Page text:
If the Merck guide suggests 1 gram per kilogram and you have a 10.3 kilogram tortoise them you would use 10.3 grams of the compound. Super easy to do the math that way. Don't worry about "how much does the shell weight" etc. The chance the bowels are full or empty is a bigger wild card than worrying about the shell. These drugs have wide margin of error and there have been semi quantitative studies of their toxicology in tortoises. (Neiffer-2005).

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  9. dmmj

    dmmj The member formerly known as captain awesome Moderator 10 Year Member!

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    only the pumpkin seeds contain the chemical that can be used as a dewormer the Name Escapes me at the moment the flesh contains no such chemical. And you have to grind the seeds up and you have to use a lot of seeds, a LOT of seeds. And since they are'nt really aren't designed to eat seeds
    I avoid feeding it just in general.
  10. Kapidolo Farms

    Kapidolo Farms Well-Known Member 5 Year Member Platinum Tortoise Club Tortoise Club

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    au contraire, they are all seed eaters. However regarding the quantity of seeds required for the 'pumpkin' cure you are dead on right, or at least I agree.
  11. Kapidolo Farms

    Kapidolo Farms Well-Known Member 5 Year Member Platinum Tortoise Club Tortoise Club

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    https://sites.google.com/site/tortoiselibrary/health-and-medical/pumpkin-as-a-dewormer so close it could have bit you. Really this associated web site is a gold mine of info that has been vetted. Lots of laughs Sarah. you know I'm just funning you with my snappy response, I spelled out LOL.
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  12. Stuart S.

    Stuart S. Well-Known Member Tortoise Club

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    So just because I haven't had to deal with this yet..should I deworm my tortoise only when issues arrive or on a scheduled routine?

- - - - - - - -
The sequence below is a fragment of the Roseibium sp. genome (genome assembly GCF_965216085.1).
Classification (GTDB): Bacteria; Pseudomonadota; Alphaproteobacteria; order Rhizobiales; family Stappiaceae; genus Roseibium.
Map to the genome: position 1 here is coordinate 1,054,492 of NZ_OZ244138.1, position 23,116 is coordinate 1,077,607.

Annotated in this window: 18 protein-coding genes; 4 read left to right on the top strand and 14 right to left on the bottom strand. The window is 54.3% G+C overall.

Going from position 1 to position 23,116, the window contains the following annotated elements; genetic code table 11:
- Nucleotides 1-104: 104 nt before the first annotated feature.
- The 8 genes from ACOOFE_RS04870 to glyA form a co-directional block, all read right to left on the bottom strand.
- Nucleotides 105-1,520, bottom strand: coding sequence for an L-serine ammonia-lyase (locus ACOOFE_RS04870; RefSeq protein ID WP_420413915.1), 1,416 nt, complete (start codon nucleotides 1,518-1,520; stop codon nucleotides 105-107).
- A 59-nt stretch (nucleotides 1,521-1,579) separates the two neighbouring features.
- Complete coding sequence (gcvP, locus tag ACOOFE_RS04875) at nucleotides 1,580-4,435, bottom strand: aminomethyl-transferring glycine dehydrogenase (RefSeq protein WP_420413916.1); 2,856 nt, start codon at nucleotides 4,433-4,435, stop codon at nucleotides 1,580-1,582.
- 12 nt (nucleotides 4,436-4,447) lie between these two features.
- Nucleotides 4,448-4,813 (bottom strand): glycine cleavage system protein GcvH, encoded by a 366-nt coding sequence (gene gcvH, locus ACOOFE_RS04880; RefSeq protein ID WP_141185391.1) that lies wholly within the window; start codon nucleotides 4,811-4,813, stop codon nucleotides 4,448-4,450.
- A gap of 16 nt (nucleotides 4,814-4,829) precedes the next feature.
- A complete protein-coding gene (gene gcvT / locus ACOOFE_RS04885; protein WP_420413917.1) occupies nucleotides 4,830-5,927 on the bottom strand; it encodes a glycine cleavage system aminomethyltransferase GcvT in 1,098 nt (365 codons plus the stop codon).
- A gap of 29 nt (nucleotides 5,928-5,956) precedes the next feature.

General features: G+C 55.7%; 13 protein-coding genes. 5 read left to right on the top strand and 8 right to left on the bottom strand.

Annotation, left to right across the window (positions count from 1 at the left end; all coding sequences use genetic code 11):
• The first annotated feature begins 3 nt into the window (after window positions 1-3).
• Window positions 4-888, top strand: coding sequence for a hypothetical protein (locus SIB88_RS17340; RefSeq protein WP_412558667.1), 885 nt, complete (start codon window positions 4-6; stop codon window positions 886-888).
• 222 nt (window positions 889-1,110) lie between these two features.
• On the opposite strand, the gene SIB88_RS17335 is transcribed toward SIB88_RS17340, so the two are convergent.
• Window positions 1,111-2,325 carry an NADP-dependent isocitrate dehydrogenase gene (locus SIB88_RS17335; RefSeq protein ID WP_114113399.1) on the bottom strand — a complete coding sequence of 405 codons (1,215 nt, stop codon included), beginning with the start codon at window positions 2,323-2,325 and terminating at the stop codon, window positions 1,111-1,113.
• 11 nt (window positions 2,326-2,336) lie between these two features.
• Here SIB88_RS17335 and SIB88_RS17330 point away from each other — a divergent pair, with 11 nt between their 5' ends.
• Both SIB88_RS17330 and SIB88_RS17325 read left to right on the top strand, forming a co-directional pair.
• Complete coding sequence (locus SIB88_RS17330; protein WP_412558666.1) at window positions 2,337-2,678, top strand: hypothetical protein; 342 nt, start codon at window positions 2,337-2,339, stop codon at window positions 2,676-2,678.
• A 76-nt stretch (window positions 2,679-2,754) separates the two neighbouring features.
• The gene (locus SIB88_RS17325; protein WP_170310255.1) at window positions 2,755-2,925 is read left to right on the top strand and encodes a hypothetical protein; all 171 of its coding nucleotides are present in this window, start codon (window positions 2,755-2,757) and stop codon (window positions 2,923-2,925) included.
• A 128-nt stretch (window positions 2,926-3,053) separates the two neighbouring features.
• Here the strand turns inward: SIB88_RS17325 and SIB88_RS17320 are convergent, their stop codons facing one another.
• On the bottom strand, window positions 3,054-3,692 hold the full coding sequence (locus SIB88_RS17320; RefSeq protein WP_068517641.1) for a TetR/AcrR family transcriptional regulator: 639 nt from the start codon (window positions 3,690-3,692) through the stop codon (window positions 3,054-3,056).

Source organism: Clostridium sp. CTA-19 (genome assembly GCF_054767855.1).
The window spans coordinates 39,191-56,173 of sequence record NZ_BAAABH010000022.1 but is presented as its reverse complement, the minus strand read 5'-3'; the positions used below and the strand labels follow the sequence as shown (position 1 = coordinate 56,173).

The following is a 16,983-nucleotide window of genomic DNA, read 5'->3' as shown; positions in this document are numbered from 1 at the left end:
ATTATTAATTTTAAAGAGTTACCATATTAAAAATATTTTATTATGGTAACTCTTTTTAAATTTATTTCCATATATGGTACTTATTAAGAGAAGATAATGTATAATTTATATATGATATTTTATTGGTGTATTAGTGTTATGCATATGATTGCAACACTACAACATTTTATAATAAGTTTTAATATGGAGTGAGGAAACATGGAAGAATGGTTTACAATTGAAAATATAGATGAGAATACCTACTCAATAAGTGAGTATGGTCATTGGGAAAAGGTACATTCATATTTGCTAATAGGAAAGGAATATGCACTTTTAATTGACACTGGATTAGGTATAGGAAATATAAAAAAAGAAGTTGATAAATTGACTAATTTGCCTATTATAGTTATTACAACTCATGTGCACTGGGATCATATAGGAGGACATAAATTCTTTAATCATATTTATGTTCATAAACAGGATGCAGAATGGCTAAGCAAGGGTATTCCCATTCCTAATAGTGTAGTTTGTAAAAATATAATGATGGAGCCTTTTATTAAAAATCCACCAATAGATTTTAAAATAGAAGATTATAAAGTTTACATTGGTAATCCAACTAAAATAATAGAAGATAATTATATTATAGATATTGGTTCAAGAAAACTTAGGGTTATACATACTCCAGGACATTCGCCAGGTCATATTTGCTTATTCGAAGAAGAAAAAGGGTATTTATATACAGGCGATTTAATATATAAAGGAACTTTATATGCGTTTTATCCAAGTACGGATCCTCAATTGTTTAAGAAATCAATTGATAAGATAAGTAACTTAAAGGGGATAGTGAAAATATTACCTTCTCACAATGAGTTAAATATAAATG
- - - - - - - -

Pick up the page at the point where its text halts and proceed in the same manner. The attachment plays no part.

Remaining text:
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  13. ZEROPILOT

    ZEROPILOT Well-Known Member 5 Year Member Platinum Tortoise Club Tortoise Club

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    Only when your tortoise(S) have worms, and in numbers large enough to present an issue.
    Lots of tortoises live with a certain level of parasites in captivity and in the wild.
    Treatment is not always required.
    Sorry @rearlpettway to deviate off of your post.
    Stuart S. likes this.
  14. Meganolvt

    Meganolvt Active Member

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    Some worms amd parasites are normal and needed, some aren't, which is why a fecal exam should be done AT THE VET and medications dosed and dispensed AT A VET. It is so frustrating to us in the vet world when people try to pick meds and figure out dosing for meds when they have no idea what they are doing or why, or how to do math (%, mg/mL, g/kg, etc). Please people, go to the vet until you really REALLY understand what you are doing. Panacur does have a wide margin, but many drugs don't, and suggesting that people medicate their pets themselves with no professional guidance can start a very slippery slope. I'll never understand why people insist on trusting a website that anyone in the world could have written over a person who has spent their life being a doctor.
    Cowboy_Ken likes this.